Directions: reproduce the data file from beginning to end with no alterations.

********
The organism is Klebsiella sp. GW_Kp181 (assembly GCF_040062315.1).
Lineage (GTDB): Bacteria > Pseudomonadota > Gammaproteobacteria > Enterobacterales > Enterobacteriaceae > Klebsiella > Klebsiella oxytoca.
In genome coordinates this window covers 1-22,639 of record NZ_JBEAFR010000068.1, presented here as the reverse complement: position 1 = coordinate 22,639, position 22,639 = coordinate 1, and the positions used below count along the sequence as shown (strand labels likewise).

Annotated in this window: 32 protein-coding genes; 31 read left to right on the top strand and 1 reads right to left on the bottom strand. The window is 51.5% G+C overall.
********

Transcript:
The organism is Klebsiella sp. GW_Kp181 (assembly GCF_040062315.1).
Lineage (GTDB): Bacteria > Pseudomonadota > Gammaproteobacteria > Enterobacterales > Enterobacteriaceae > Klebsiella > Klebsiella oxytoca.
In genome coordinates this window covers 1-22,639 of record NZ_JBEAFR010000068.1, presented here as the reverse complement: position 1 = coordinate 22,639, position 22,639 = coordinate 1, and the positions used below count along the sequence as shown (strand labels likewise).

Annotated in this window: 32 protein-coding genes; 31 read left to right on the top strand and 1 reads right to left on the bottom strand. The window is 51.5% G+C overall.